When we visited my uncle, his wife made fried rice noodles, but without the dried shrimp. It was delicious. I ate two bowls and happily said to my mother, “Look, Auntie made fried rice noodles with no dried shrimp! It’s good! Let’s try this, too!”
When we got home that day, my mother grabbed a tennis racquet standing by the door and started to strike me with it. She was too upset to find the rattan that she usually used. The racquet strokes fell on me like raindrops; the pain was great. I started to cry, “Why are you hitting me?”
She shouted, “Because you have a bad attitude! Stop crying or I’ll beat you even more!”
For a long time, I didn’t know why I was punished. My mother was an irritable and horrible person in my eyes. I guessed she hated me, but I wasn’t sure. I dared not ask.
Later, when I was in middle school, a friend of mine lent me her CD of Blur’s. I brought it home, totally forgetting that we didn’t even have a CD player. I put the CD on my desk.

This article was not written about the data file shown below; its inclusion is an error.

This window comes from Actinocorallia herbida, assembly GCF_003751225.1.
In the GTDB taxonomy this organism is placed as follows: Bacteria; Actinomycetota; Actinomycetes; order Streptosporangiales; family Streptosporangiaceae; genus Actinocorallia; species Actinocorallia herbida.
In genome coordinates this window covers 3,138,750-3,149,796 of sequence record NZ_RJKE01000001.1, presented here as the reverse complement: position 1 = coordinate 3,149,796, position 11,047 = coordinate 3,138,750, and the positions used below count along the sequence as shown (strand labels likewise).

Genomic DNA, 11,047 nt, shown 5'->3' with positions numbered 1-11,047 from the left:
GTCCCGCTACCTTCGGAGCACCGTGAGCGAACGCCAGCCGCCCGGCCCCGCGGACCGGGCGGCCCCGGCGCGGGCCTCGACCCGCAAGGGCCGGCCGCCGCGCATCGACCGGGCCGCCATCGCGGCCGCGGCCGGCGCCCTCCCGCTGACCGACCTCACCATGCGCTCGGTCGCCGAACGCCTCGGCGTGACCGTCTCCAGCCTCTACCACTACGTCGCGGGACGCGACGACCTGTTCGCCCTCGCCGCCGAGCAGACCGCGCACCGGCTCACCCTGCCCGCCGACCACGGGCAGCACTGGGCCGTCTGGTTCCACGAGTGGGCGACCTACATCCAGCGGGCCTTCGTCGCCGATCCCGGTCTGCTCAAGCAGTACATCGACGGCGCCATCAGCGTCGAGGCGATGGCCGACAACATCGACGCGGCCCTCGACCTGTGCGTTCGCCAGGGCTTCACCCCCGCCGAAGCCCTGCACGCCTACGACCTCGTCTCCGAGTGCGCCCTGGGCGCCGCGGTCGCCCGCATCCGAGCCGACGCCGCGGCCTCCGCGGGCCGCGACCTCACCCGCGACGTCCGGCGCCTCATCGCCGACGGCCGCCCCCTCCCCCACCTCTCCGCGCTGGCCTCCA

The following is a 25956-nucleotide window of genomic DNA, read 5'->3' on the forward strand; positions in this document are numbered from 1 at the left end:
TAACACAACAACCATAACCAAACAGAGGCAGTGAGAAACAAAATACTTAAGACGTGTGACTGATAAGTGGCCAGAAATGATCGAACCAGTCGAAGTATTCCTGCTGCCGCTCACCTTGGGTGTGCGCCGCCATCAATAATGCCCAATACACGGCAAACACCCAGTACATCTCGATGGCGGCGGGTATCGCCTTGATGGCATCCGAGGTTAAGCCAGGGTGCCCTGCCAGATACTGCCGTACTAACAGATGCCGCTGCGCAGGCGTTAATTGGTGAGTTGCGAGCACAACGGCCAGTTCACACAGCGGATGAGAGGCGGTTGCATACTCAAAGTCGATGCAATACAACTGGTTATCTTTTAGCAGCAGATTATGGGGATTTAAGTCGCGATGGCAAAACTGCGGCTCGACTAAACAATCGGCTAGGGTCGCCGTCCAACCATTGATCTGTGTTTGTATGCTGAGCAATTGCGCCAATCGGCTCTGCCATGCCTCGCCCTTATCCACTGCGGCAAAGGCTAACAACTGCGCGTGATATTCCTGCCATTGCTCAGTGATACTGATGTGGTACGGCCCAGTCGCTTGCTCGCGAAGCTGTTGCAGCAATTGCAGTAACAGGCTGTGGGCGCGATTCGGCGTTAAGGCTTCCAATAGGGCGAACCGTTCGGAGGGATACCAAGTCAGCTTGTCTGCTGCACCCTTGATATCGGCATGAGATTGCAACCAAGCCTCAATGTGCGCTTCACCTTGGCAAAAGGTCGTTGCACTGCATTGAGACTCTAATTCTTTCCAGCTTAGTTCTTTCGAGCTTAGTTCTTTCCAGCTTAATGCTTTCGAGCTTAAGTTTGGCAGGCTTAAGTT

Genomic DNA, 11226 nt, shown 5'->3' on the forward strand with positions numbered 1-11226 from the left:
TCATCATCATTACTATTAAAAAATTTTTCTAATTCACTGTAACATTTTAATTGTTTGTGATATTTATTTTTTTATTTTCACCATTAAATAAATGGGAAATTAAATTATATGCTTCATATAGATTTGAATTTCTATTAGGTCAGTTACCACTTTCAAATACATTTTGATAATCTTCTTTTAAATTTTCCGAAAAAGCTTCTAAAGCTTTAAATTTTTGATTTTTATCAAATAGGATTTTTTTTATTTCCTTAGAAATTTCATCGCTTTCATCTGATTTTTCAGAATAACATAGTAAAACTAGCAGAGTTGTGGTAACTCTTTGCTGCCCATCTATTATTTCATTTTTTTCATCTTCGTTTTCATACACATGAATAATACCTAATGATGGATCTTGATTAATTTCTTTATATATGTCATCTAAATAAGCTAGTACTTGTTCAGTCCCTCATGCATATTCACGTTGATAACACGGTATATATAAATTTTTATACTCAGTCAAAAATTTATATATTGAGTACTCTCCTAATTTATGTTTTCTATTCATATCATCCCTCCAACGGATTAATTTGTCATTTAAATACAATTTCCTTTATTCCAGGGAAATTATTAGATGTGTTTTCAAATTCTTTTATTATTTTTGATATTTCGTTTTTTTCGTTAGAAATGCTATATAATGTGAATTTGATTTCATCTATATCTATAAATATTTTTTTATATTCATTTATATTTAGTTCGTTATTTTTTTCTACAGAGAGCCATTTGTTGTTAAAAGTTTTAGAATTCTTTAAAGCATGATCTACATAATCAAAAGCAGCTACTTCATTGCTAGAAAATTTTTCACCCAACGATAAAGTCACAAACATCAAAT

My mother saw it and asked me, “What’s this?”
I said, “It’s a CD I borrowed from a friend. But we don’t have a CD player at home, so never mind.”
My mother asked me what a CD was. I said, “A CD is a compact disc. You don’t know that?”
She suddenly raged, grabbed a clothes hanger and hit me in the face. I cried, “Why are you doing this?”
She shouted, “Because you have a bad attitude!”
I was fourteen years old. While I was being hit by that hanger, I started to hate my mother. I thought she was being unreasonable. I thought she was just randomly beating me up because she happened to be in a bad mood, or worse, for no reason at all. I vowed that I would never become somebody like her.